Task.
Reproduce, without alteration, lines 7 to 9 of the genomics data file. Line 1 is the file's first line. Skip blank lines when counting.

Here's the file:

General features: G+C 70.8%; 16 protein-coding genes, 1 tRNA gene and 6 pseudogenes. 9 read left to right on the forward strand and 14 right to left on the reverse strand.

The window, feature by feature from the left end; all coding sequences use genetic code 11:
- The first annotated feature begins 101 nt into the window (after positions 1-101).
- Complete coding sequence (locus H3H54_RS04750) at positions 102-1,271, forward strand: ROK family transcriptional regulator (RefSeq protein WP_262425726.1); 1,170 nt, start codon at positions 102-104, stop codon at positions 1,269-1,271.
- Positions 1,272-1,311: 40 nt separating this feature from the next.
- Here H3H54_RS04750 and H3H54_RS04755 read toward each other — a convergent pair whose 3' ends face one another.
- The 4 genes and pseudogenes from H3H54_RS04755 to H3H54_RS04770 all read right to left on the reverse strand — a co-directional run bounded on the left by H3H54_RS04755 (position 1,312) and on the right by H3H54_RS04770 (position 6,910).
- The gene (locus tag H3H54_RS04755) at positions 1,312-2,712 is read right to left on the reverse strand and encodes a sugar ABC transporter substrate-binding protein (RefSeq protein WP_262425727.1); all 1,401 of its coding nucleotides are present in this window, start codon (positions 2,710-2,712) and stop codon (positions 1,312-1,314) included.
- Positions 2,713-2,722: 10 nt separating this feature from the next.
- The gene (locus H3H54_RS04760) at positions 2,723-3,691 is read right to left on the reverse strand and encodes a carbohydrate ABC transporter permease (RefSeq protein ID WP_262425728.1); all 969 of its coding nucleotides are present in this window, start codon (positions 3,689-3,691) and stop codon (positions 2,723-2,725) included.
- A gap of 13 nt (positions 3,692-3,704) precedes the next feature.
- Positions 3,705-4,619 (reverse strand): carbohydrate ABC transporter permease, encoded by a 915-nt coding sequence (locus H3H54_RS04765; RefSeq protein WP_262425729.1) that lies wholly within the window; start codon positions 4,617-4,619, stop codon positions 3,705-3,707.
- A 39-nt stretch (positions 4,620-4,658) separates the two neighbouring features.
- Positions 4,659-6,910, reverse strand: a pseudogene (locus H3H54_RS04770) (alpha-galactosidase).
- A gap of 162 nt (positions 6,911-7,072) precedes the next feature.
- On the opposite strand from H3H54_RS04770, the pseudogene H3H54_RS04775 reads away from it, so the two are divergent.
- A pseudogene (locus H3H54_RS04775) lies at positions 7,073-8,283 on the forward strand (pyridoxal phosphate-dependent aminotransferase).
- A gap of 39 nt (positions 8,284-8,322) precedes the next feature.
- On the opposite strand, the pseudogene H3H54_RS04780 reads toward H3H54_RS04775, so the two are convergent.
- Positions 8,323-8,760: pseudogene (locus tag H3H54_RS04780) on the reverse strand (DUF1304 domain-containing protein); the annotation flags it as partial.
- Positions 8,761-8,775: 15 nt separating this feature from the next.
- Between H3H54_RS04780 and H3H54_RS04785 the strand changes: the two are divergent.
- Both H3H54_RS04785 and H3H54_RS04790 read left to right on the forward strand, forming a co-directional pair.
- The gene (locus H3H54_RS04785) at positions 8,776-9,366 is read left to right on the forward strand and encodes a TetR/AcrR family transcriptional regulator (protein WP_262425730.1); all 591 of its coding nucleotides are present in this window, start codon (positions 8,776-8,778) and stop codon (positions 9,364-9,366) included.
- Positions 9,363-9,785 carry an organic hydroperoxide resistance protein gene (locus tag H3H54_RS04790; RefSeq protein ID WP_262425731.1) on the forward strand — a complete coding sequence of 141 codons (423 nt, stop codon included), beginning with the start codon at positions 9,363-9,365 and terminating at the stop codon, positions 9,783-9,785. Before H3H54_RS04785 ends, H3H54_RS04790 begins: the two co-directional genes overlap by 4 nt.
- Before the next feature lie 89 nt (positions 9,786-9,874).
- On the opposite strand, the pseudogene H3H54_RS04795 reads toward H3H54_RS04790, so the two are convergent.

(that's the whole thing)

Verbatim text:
- The 4 genes and pseudogenes from H3H54_RS04755 to H3H54_RS04770 all read right to left on the reverse strand — a co-directional run bounded on the left by H3H54_RS04755 (position 1,312) and on the right by H3H54_RS04770 (position 6,910).
- The gene (locus tag H3H54_RS04755) at positions 1,312-2,712 is read right to left on the reverse strand and encodes a sugar ABC transporter substrate-binding protein (RefSeq protein WP_262425727.1); all 1,401 of its coding nucleotides are present in this window, start codon (positions 2,710-2,712) and stop codon (positions 1,312-1,314) included.
- Positions 2,713-2,722: 10 nt separating this feature from the next.